Adramyttium was founded by, and named after, Adramytos, the son of King Alyattes of Lydia. Prior to his ascension to the throne, Croesus, Alyattes ' successor, was governor of a district centered on Adramyttium. Following the fall of the Kingdom of Lydia in 546 B.C. Adramyttium came under the rule of the Persian Empire and was administered as part of the satrapy (province) of Hellespontine Phrygia from the early 5th century B.C. onward. In 422 BC, Pharnaces, the satrap of Hellespontine Phrygia, offered asylum to exiles from the island of Delos, who settled in the city. Thereafter Adramyttium was considered a Greek city. Arsaces, a general subordinate to Tissaphernes, the satrap of Lydia and Caria, massacred a number of the Delian exiles. The Delians returned to Delos in 421/420 BC when the Athenians permitted them to do so. Following the end of the Peloponnesian War in 404 B.C., Adramyttium came again under the control of Mytilene. The Ten Thousand, a Greek mercenary force, traveled through Adramyttium during their march along the coast. Mytilene retained control of Adramyttium until 386 B.C., after which the city formed again part of the Persian Empire by the terms of the Peace of Antalcidas. During the Great Satraps ' Revolt, Ariobarzanes, satrap of Hellespontine Phygia, joined the revolt against Artaxerxes II in 367 BC. Autophradates, satrap of Lydia, and Mausolus, satrap of Caria, besieged Ariobarzanes at Adramyttium in 366 B.C. However, the siege of Adramyttium was abandoned following the arrival of Agesilaus II, King of Sparta, in 365 B.C.

Following his victory at the Battle of the Granicus in 334 BC, Adramyttium came under the control of Alexander the Great. After Alexander 's death in 323 BC, his empire was divided among the Diadochi at the Partition of Babylon, and Leonnatus was appointed satrap of Hellespontine Phrygia. At the Partition of Triparadisus in 321 B.C., Arrhidaeus succeeded Leonnatus as satrap of Hellespontine Phrygia. In 319 BC, Adramyttium and Hellespontine Phrygia were seized by Antigonus I Monophthalmus, satrap of Greater Phrygia. Adramyttium and Hellespontine Phrygia remained under the control of Antigonus until the Fourth War of the Diadochi; the city was taken by force by Prepelaus, a general of Lysimachus, Basileus of Thrace, in 302 BC. Adramyttium and Lysimachus ' other Anatolian territories were annexed to the Seleucid Empire after Lysimachus ' defeat at the Battle of Corupedium in 281 B.C. An artificial port was constructed at Adramyttium in the early third century BC, which subsequently allowed the city to overshadow the neighboring port of Cisthene.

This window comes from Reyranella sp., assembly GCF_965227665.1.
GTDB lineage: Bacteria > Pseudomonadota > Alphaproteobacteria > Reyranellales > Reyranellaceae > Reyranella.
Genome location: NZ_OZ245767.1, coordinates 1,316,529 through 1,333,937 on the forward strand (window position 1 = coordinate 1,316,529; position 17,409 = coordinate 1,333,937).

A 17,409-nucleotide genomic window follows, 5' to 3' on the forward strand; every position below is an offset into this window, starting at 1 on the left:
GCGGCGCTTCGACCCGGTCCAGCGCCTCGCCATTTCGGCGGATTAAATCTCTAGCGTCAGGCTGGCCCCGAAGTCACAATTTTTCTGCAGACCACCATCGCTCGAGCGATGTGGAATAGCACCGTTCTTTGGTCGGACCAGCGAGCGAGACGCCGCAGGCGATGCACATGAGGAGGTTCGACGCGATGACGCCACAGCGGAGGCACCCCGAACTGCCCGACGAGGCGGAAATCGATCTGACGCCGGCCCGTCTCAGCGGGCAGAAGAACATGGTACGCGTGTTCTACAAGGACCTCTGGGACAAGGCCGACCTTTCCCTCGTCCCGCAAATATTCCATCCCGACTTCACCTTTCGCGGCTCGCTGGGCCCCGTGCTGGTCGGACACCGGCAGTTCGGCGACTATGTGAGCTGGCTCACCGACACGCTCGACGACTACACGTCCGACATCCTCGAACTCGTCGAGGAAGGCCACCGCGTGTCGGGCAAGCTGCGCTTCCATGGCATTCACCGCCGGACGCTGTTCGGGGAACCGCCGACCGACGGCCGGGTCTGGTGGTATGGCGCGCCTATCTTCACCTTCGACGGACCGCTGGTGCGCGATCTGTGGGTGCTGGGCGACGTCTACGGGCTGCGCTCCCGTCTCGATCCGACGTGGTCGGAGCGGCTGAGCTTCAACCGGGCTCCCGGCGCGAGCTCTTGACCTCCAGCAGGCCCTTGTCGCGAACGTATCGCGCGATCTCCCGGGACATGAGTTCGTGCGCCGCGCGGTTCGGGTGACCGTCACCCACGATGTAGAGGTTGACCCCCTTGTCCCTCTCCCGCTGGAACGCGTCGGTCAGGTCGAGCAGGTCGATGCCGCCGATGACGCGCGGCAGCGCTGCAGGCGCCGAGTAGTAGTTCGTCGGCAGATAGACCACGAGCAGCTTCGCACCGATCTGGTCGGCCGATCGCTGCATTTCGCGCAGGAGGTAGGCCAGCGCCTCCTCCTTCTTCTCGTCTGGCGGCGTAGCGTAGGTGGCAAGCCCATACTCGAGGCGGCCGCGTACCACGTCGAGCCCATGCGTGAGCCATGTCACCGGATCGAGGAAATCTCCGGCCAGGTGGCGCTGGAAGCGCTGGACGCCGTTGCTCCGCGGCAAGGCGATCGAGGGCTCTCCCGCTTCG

Adramyttium came under the control of the Attalid dynasty of Pergamon during the rule of Eumenes I, a nominal vassal of the Seleucid Empire, in the mid-third century B.C. The alliance between Attalus I, Eumenes 's successor, and Rhodes during the Cretan War led Philip V, King of Macedonia, to invade the Kingdom of Pergamon and pillage the countryside surrounding Adramyttium in 201 BC. As an ally of Rome, Pergamon fought in the Roman–Seleucid War against the Seleucid Empire. In 190 B.C., Antiochus III plundered the countryside surrounding Adramyttium, but the appearance of a Roman–Pergamene fleet prevented him from taking the city. In the second century B.C., cistophori, the coinage of the Kingdom of Pergamon, were minted at Adramyttium. Attalus III, the last King of Pergamon, bestowed his kingdom to the Romans in his will in 133 B.C.

Manius Aquillius, governor of the province of Asia from 129 to 126 B.C., rebuilt the road that connected Adramyttium and Smyrna. During the First Mithridatic War, the strategos Diodorus had the the city council killed and gave control to Mithridates VI, King of Pontus. In 88 B.C., Mithridates ordered the execution of all Roman settlers. At Adramyttium, the Romans were driven into the sea and slaughtered. At the end of the war, Xenocles of Adramyttium, was sent to Rome to defend the actions of the city.Adramyttium, was deprived of its autonomy, and was henceforth obligated to pay regular taxes to Rome. According to the Acts of the Apostles, whilst en route to Rome, St. Paul departed Caesarea Maritima on a ship from the city of Adramyttium which took him to Myra in Lycia.

Adramyttium may have moved the 13 kilometers northeast to its current location when Trajan rebuilt the city after an earthquake. Another possibility is that Adramytium was relocated inland after it was destroyed by Genoese pirates in 1197.
All coins are guaranteed for eternity